ATACR-F1 (left) vs Original ATACR (right). Note the larger diameter elevation turret.



The F1 (bottom) is longer than its standard ATACR brother (top).


The next day I mounted the scope in some medium NF Ultralite rings on top of my 6.5 Creedmoor and headed to the range to get it sighted in. Within 4 shots I had established a zero at 100 yards and shot a few 5 shot groups to confirm it. Throughout my limited time in that first range session the mirage was very heavy. Despite the thick, boiling mirage the image through the scope appeared to provide good contrast, true color rendition, and excellent resolution. I returned home that evening and set the zero stop and rezeroed the turret to be ready for my next shooting outing.

The following weekend I found myself at my favorite local shooting spot with a few good friends to ring some long range steel. This would be the perfect test to stretch the scope’s legs out as well as give it exposure to various shooters and gather their opinions about the new optic. After entering all the necessary environmental data into Shooter I acquired my shooting solution for the 702 yard plate and dialed it into the elevation turret. Settling behind the rifle, I lightly preloaded the bipod, slowed my breathing, acquired the perfect sight picture, and applied the last few ounces to the trigger. Boom! As the bullet raced forward through the cool mountain air I waited for the familiar ring of a 140 grain Berger hammering steel. Instead, I was given an elevation correction to come up 1.25-1.5 minutes. Doing some rough math in my head I dialed up an extra 0.4 Mils and chambered another round. I once again went through my pre-shot routine and finished the squeeze when the sight picture was solid. This time the elevation looked good but the wind had picked up and required just a little bit more to make a solid hit. I measured the correction needed in the reticle and let another round down range. Boom- ting. Finally!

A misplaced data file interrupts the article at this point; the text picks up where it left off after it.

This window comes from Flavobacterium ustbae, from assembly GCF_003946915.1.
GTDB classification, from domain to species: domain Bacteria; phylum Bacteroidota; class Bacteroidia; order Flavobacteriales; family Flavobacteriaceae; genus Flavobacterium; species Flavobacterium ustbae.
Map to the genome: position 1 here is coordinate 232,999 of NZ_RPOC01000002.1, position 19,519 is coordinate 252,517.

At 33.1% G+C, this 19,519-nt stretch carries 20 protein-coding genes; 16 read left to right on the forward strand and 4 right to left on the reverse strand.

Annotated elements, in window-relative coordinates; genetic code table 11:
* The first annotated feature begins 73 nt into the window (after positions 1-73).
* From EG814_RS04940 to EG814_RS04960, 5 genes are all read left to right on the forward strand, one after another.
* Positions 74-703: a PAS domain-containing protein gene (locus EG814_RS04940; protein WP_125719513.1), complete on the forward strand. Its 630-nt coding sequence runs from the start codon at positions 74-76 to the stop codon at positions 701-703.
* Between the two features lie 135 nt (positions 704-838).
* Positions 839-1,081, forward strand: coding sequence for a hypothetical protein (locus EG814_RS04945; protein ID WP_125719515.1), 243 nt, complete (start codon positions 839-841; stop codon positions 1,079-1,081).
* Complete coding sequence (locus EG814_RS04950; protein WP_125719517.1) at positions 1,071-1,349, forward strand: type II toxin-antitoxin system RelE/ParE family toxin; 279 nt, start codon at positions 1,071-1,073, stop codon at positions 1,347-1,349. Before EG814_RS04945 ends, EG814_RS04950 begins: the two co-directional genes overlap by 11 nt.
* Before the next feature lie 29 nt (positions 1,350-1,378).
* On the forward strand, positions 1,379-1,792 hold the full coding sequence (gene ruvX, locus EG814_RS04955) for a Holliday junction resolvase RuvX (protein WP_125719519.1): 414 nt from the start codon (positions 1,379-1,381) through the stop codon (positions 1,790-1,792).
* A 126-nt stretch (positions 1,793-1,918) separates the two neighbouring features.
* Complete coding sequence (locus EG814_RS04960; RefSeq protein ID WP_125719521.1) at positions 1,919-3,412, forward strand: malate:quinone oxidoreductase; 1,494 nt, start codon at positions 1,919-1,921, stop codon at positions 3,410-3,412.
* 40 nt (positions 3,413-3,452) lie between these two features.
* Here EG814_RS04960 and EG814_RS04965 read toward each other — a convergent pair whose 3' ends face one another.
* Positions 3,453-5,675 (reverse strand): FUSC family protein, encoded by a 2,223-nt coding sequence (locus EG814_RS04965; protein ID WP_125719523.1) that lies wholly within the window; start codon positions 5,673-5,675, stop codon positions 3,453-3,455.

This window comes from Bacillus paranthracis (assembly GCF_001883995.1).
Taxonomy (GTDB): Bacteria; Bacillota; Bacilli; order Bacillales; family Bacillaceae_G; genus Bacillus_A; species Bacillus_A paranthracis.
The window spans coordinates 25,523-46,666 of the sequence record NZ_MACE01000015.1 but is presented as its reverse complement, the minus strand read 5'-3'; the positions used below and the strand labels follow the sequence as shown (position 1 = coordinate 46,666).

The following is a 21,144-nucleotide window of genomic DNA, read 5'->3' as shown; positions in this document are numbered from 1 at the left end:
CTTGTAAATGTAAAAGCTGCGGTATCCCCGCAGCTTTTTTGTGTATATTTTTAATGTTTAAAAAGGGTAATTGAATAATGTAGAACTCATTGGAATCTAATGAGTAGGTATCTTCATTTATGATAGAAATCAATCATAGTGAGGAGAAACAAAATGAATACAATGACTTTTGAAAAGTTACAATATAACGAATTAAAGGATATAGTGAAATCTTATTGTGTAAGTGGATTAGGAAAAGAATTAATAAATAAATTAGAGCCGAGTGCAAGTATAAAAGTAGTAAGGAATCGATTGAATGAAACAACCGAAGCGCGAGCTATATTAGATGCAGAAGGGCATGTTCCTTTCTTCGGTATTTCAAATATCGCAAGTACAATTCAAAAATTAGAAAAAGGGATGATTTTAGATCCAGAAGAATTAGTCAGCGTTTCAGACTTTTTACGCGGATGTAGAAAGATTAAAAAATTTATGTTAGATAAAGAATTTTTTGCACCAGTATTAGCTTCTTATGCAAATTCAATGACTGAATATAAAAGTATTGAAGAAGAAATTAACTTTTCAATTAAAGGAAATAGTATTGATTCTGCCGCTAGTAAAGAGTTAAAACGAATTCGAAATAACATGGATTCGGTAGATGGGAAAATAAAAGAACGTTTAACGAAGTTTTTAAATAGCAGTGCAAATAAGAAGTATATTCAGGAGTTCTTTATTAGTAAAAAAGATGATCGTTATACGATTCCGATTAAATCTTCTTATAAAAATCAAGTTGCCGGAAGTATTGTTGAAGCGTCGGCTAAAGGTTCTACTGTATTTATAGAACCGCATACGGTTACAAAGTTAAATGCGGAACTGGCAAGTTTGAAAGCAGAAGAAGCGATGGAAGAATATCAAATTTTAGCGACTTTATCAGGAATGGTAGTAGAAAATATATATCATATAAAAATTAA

F1 on its maiden voyage for long range steel